Her post inspired two other bloggers to talk about the issue, but yet her link is what amounts to a mere footnote to Kactus’ post. Not only that, but they have been framed to focus once more on the majority: appeasing “white guilt” and how white feminists can find this hard despite their feelings to the contrary. Isn’t this exactly the kind of marginalization that feminists of colour have been blogging about since, like, forever? Why does the struggle of white people get all the press when the real topic — the colonization of people of colour’s spaces — get no mention? Seriously, this isn’t rocket science here.
To add insult to injury, Niobium not only gets her own explanation, but also an excerpt about her post. I shouldn’t have to tell you that having a quote draws more attention, and gives more weight, than not having a quote. First of all, the person reading the carnival has a sample of the linked person’s writing right there. If they like it, chances are they’ll like the post, so they’re more inclined to click on it than they would just a paraphrased link. Secondly, quotes draw the eye because they are different than the rest of the text, separated from the endless summary/link dynamic. And, lastly, having a quote devotes more space to the argument, thus making the implicit connection that it’s more important.
As for the relative equality of the subject matter of the two posts… I really didn’t want to get into Niobium’s post because I know this is going to start a shitstorm, but I think I have to. Having read it, it starts off with the “can’t we all just get along” type argument, but then devolves into the “reverse racism” myth that stems from the privilege not to understand the difference between a minority space and an exclusionary space. The thing is, what Niobium’s post is challenging is the very ability for minority spaces to exist — and I believe that that is a fundamental concept to any oppression work, including feminism.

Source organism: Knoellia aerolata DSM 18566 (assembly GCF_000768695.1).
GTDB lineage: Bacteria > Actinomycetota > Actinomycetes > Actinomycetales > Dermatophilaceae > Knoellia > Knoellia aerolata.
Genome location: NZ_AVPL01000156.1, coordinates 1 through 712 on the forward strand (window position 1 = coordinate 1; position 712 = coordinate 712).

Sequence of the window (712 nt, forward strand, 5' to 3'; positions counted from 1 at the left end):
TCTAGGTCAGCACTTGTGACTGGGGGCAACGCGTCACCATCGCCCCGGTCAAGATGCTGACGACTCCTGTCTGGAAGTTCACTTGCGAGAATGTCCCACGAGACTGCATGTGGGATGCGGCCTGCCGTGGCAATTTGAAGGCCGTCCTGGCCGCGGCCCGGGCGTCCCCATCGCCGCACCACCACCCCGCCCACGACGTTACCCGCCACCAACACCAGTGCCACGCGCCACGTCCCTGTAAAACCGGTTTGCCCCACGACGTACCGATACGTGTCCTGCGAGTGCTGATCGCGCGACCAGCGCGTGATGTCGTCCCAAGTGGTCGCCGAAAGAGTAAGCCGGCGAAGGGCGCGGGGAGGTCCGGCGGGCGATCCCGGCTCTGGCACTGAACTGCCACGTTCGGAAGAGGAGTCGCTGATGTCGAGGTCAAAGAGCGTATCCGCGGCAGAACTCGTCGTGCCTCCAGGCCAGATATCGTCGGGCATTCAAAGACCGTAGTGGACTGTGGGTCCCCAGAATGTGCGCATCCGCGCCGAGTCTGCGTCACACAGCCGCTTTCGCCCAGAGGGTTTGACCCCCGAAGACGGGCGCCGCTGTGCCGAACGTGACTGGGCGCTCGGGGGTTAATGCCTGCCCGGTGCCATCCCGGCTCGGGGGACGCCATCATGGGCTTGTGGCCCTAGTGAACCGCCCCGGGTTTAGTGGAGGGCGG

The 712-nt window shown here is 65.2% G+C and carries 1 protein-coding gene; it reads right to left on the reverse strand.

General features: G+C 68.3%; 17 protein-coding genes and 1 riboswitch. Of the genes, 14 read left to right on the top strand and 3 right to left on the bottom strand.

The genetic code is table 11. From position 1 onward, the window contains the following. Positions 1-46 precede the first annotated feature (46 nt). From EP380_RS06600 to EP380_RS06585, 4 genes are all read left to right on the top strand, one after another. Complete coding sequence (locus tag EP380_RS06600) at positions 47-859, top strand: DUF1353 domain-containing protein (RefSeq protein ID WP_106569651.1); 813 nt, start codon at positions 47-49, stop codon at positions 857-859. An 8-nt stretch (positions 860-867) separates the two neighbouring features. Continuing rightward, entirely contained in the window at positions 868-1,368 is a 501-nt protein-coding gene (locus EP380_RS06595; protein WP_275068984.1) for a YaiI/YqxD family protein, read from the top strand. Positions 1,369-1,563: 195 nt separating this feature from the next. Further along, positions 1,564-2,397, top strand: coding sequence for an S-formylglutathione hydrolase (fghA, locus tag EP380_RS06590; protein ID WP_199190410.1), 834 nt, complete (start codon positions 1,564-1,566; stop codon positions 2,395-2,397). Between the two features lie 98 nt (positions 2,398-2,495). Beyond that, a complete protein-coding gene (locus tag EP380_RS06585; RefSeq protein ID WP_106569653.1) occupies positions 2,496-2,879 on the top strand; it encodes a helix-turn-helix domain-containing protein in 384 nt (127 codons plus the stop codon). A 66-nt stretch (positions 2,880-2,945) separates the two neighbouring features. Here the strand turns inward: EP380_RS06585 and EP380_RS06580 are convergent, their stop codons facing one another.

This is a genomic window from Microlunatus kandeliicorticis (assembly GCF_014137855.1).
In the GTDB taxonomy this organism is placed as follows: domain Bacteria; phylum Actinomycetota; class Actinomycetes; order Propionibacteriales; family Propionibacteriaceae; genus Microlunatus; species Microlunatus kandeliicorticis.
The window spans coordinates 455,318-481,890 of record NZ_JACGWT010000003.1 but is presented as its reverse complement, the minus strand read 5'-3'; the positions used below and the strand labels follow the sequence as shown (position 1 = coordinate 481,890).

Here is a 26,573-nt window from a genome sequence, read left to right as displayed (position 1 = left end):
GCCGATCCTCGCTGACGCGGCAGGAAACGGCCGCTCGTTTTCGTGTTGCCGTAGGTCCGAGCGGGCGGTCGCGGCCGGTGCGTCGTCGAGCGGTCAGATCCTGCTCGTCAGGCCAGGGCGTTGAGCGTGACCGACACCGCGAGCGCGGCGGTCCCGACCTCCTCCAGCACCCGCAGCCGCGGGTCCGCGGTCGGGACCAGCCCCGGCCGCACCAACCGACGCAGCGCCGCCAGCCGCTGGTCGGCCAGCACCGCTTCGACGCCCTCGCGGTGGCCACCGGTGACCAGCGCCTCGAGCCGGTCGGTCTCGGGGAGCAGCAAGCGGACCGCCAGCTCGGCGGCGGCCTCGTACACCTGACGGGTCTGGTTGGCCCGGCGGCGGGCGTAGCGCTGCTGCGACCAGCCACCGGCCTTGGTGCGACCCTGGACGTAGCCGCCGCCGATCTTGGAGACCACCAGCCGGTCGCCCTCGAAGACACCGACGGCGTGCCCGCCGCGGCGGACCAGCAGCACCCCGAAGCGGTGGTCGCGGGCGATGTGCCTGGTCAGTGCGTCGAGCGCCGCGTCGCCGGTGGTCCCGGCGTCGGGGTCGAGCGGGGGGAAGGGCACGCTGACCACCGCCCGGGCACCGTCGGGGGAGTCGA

Nubian’s original post on the issue was a perfect example of the way majority groups colonize minority spaces. She talks about well meaning white people derailing the conversation, minimizing the experience (and even the humanity) of people of colour, and basically hindering the important conversations about race relations today and in the past.
People, this is huge. No, it’s not novel. No, it’s not new. But this dynamic is fundamental to understanding privilege, and understanding privilege is fundamental to fighting oppression. In America, overt oppression has taken a back seat to a more subtle network of cultural traditions, ways of thinking, and allowed ignorance that those who do anti-oppression work have come to call privilege. This privilege exists in all of us, no matter how hard we fight against what it stands for. To deny this — as Niobium was doing with her “reverse racism” take on minority spaces — is to discredit the very foundations of what we, as feminists, stand for.
And that is why I don’t buy my original line of argument about “objectivity”. It is no more objective, in my mind, to give equal airtime to the rape of men than it is to give equal airtime to the argument that minority spaces aren’t needed. Both of these arguments ignore the fact that they don’t exist on an equal playing field — men are not raped nearly as much as women, and minority spaces exist because minorities do not get equal airtime in “default” spaces.